He regularly teaches Historical Geology, Mineralogy, Earth as a Chemical System, and Introduction to Geology. In 2014, his article titled “Stable isotope patterns found in early Eocene equid tooth rows of North America: Implications for reproductive behavior and paleoclimate” appeared in Palaeogeography, Palaeoclimatology, Palaeoecology. This co-authored article was one of 15 pieces Fricke has published since he became an associate professor in 2006. His recent grant proposal, “The effects of the ETM2 and H2 Hyperthermals on Continental Earth Systems,” currently is under review by the National Science Foundation.
Daniel Johnson, Business and Economics
Johnson became an assistant professor at Colorado College in 2004 after teaching at Wellesley College. He earned his Ph.D. in economics at Yale University, his Master of Science in economics at the London School of Economics, and his Bachelor of Social Sciences in economics, summa cum laude, at the University of Ottawa. Johnson regularly offers courses on Public Economics and Policy, Microeconomic Theory II, Econometrics, and Health Economics.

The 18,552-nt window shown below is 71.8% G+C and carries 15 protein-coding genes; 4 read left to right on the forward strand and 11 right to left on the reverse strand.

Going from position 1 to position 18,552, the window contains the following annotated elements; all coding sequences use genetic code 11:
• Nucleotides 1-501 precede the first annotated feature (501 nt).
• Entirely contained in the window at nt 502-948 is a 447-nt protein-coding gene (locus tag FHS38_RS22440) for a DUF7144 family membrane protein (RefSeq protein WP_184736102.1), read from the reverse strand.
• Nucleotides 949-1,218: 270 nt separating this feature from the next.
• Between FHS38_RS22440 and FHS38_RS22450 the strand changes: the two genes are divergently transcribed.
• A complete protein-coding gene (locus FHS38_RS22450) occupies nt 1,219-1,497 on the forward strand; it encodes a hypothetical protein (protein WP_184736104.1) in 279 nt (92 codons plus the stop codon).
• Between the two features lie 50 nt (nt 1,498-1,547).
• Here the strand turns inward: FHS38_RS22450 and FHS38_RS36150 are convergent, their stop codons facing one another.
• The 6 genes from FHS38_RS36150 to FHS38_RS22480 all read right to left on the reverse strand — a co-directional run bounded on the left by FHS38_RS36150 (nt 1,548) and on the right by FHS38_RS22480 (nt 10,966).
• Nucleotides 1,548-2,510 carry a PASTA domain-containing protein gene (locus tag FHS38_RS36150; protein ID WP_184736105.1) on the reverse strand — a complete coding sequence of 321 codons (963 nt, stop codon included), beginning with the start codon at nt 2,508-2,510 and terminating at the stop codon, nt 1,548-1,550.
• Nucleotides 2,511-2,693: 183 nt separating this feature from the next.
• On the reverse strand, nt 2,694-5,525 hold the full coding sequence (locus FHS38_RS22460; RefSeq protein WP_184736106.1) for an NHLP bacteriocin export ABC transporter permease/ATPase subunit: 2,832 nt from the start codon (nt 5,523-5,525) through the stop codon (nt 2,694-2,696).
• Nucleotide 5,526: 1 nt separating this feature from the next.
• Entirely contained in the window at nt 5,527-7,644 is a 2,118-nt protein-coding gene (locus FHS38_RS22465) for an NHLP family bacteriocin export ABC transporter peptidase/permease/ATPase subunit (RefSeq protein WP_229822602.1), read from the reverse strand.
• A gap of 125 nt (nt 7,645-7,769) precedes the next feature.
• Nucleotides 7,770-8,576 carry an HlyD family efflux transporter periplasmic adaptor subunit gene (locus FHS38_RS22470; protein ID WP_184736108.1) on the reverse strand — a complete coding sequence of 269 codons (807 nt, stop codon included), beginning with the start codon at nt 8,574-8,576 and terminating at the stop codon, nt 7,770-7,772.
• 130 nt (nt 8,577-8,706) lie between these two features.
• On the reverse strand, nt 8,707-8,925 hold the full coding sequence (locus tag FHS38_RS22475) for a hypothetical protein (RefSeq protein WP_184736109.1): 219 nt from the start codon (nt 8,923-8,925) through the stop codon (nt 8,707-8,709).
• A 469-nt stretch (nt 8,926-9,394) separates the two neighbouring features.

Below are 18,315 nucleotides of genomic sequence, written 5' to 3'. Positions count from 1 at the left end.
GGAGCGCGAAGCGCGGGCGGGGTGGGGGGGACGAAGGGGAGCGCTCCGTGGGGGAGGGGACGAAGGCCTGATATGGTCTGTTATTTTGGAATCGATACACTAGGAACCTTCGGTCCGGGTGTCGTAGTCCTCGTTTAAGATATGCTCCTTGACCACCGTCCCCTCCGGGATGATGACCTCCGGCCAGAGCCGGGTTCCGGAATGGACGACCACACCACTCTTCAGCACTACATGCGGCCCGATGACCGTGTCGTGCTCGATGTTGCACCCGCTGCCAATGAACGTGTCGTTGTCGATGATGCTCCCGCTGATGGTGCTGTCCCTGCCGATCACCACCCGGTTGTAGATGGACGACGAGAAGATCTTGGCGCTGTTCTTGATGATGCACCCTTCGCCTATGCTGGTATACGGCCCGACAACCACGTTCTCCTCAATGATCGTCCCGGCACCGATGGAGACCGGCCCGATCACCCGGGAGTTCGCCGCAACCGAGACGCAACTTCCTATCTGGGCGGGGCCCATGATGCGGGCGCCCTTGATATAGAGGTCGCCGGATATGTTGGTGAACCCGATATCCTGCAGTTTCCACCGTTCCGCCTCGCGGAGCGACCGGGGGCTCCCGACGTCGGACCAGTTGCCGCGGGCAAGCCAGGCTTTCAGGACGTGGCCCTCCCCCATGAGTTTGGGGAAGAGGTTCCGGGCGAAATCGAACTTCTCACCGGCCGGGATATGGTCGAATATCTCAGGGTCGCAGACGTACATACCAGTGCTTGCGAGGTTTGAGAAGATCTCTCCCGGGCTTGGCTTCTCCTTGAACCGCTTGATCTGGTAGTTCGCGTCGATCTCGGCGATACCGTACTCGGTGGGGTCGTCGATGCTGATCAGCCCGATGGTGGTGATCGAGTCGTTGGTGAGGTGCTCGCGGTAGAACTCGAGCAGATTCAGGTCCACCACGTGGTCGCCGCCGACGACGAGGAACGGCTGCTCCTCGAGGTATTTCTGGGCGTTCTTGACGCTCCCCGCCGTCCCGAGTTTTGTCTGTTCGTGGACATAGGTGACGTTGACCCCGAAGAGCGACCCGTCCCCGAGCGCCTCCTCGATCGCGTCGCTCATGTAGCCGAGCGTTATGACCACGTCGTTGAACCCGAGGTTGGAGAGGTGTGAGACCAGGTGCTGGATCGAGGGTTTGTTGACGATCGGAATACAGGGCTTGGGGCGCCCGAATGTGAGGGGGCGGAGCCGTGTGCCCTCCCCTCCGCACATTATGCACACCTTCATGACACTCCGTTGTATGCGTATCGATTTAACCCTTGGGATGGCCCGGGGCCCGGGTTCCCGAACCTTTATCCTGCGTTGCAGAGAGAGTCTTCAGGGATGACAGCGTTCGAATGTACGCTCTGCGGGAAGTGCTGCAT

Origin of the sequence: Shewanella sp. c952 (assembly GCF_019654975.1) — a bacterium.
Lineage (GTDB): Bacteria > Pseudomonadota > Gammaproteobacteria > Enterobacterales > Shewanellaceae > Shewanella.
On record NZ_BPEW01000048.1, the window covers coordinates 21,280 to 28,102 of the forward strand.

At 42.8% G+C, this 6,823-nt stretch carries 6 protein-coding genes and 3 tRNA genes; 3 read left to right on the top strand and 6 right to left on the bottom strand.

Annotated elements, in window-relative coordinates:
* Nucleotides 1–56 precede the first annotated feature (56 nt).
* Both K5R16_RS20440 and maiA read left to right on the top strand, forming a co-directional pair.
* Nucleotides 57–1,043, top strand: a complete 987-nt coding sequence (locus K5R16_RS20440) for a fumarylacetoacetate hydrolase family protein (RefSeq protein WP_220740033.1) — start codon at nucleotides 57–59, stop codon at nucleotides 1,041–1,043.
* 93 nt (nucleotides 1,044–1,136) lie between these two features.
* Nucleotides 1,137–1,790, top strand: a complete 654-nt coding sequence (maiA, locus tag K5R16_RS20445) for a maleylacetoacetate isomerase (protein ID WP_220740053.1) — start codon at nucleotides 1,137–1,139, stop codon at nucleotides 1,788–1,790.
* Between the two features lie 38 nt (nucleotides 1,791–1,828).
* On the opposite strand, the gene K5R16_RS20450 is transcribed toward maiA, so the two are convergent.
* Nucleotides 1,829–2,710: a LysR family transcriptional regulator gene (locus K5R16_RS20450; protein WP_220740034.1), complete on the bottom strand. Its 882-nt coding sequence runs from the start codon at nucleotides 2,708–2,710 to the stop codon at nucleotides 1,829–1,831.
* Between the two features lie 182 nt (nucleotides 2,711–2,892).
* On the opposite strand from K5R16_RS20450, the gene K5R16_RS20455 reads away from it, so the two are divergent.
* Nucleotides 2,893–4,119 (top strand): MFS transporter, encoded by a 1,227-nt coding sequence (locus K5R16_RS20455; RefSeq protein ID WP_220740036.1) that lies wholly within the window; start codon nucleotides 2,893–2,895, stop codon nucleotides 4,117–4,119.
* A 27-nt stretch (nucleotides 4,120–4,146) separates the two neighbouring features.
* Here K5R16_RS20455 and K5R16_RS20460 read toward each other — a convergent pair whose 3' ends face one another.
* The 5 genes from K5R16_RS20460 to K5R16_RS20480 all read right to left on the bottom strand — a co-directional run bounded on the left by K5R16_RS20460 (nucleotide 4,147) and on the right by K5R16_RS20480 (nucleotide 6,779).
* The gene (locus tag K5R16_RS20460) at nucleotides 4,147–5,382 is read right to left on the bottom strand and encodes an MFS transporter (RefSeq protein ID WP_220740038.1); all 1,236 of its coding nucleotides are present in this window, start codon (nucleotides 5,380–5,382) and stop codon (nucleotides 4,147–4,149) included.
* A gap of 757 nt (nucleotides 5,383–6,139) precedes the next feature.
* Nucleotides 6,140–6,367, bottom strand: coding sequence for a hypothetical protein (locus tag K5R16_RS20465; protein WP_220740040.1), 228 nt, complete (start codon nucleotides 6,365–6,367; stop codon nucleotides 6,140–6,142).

Since becoming an associate professor in 2008, Johnson has authored or co-authored 24 publications. In 2016, his peer reviewed articles included “Viral Economics: An Epidemiological Model of Knowledge Diffusion in Economics,” in Oxford Economic Papers, “When a Mature Technology Company Pivots: A Case Study of Logitech” in Journal of Economic and Financial Studies, and “‘Davids’ are not small ‘Goliaths’: R&D and Technology Licensing in Brazilian Production” in Journal of Economic Development.
Currently the Gerald L. Schlessman Professor of Economics, Johnson also was a Fulbright Specialist in Innovation and Entrepreneurship in Myanmar and was invited to give a TEDx talk at Yale University in 2016. Johnson has served on the inaugural board of directors of the CC Innovation Institute since 2014, and on the boards of Reduce Resale Recycle (environmental startup), FitFurnace (technology accelerator), and Kadi Energy (technology startup) since 2015.
Eric Perramond, Southwest Studies and Environmental Science
Perramond came to Colorado College in 2005 after teaching as an assistant professor at Stetson University. He earned his Ph.D. in geography at The University of Texas, his M.A. in geography at Louisiana State University, and his B.A. at Mary Washington College.